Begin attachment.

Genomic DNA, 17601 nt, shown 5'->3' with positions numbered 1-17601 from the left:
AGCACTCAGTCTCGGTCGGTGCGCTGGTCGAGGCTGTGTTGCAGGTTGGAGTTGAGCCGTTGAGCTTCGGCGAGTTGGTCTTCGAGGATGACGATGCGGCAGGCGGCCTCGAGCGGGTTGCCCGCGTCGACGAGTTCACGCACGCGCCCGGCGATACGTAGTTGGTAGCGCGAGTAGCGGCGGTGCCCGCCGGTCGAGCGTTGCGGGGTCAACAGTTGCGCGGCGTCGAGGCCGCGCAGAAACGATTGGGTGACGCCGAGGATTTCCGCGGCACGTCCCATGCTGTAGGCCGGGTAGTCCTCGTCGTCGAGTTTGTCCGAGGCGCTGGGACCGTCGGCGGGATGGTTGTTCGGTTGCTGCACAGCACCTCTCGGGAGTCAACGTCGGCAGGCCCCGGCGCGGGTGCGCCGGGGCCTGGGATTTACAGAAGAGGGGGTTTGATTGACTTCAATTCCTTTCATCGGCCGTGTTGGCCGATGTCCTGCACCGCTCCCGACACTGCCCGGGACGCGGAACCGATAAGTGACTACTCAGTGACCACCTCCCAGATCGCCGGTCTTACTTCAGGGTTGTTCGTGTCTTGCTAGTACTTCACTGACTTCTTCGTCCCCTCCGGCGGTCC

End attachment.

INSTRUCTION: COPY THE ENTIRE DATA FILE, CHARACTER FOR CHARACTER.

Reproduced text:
Genomic DNA, 17601 nt, shown 5'->3' with positions numbered 1-17601 from the left:
AGCACTCAGTCTCGGTCGGTGCGCTGGTCGAGGCTGTGTTGCAGGTTGGAGTTGAGCCGTTGAGCTTCGGCGAGTTGGTCTTCGAGGATGACGATGCGGCAGGCGGCCTCGAGCGGGTTGCCCGCGTCGACGAGTTCACGCACGCGCCCGGCGATACGTAGTTGGTAGCGCGAGTAGCGGCGGTGCCCGCCGGTCGAGCGTTGCGGGGTCAACAGTTGCGCGGCGTCGAGGCCGCGCAGAAACGATTGGGTGACGCCGAGGATTTCCGCGGCACGTCCCATGCTGTAGGCCGGGTAGTCCTCGTCGTCGAGTTTGTCCGAGGCGCTGGGACCGTCGGCGGGATGGTTGTTCGGTTGCTGCACAGCACCTCTCGGGAGTCAACGTCGGCAGGCCCCGGCGCGGGTGCGCCGGGGCCTGGGATTTACAGAAGAGGGGGTTTGATTGACTTCAATTCCTTTCATCGGCCGTGTTGGCCGATGTCCTGCACCGCTCCCGACACTGCCCGGGACGCGGAACCGATAAGTGACTACTCAGTGACCACCTCCCAGATCGCCGGTCTTACTTCAGGGTTGTTCGTGTCTTGCTAGTACTTCACTGACTTCTTCGTCCCCTCCGGCGGTCC